A high school pitcher threw 194 pitches in 14 innings

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With all of the Tommy John surgeries lately, Dr. James Andrews has been interviewed a lot. His view is that abuse of pitchers between Little League and high school has a lot to do with all of these young major leaguers going under the knife. Their UCLs just haven’t developed all the way yet and they can’t take the strain that older pitchers may be better equipped to manage.

And that’s before you figure in that they often have workloads that older pitchers never deal with. Like this:

For Rochester (Wash.) baseball coach Jerry Striegel, why fix something that ain’t broke?

Striegel went with starting pitcher Dylan Fosnacht for 14 innings in a marathon, 17-inning game against LaCenter that Rochester won 1-0 on Tuesday. Fosnacht reported on Twitter that he threw 194 pitches in the contest, striking out 17 batters.

High school coaches have zero incentive to preserve the bodies of the kids under their command. And the kids themselves aren’t often in the position to object or even recognize that what they’re being asked to do is rather crazy. Listen to Dylan Fosnacht’s comments after the game:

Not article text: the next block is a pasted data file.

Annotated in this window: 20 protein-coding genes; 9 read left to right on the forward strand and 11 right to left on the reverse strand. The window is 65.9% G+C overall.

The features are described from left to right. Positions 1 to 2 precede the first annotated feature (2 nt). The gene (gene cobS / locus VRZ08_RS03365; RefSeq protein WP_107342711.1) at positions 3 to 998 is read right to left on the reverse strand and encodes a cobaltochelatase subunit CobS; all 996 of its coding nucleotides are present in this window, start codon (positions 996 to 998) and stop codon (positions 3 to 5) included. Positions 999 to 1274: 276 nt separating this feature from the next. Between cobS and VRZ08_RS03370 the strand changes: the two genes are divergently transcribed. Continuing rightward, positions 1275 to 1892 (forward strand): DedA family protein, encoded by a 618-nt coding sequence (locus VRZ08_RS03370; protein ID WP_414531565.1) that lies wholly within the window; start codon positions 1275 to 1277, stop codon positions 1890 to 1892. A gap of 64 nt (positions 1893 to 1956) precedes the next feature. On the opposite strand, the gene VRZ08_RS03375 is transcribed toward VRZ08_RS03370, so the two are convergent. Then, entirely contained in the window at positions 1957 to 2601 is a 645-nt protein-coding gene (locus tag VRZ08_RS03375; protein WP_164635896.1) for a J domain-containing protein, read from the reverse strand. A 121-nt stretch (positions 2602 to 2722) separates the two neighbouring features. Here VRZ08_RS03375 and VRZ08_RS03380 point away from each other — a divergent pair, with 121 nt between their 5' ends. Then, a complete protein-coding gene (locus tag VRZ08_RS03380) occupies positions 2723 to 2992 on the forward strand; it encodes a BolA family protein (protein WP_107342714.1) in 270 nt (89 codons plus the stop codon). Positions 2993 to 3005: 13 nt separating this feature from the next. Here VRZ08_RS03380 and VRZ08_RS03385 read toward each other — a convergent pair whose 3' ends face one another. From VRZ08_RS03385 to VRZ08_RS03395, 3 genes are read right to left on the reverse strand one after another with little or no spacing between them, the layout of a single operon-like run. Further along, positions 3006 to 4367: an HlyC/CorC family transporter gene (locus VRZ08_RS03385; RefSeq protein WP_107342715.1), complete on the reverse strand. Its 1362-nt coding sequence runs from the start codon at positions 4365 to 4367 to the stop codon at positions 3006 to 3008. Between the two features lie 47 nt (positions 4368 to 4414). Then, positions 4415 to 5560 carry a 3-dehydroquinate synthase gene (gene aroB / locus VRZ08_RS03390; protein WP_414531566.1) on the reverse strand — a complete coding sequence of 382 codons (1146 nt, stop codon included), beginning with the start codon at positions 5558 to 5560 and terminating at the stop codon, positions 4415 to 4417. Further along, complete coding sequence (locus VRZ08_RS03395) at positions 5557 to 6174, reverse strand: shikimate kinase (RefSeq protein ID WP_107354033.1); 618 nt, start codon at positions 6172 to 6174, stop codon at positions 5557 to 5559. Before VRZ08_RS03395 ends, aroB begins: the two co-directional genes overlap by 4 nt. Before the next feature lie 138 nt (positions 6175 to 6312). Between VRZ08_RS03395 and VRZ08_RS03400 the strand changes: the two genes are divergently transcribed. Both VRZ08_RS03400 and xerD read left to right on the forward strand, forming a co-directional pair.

Of course you are. Because your coach and maybe other coaches and maybe your parents and certainly sports culture at large has drilled it into your head that “doing whatever it takes” is the best thing to do. For a high school game.

That lede is the best, though. “Why fix something that ain’t broke?” To the coach I’d ask “why break something that ain’t broke?”

Bradley Zimmer to miss 8-12 months after shoulder surgery

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Indians outfielder Bradley Zimmer is out for the year after undergoing arthroscopic surgery on his right shoulder, the team announced Saturday. The projected recovery timetable spans anywhere from 8-12 months, which puts Zimmer’s return in the second half of the 2019 season, assuming that all goes well.

Zimmer, 25, had not made an appearance for the Indians since June 3. He racked up a cumulative nine weeks on the major- and minor-league disabled lists this season and will have finished his year with a .226/.281/.330 batting line, seven extra-base hits, and four stolen bases in 114 plate appearances.

The outfielder reportedly sustained his season-ending injury during a workout in Triple-A Columbus, where Cleveland.com’s Joe Noga says Zimmer began feeling discomfort in his shoulder after completing a set of one-handed throwing drills. Comments from club manager Terry Francona suggest that the Indians have every reason to believe that he’ll make a full recovery by next summer, though it’s not yet clear whether or not he’ll need additional time to readjust to a full workload when he takes the field again.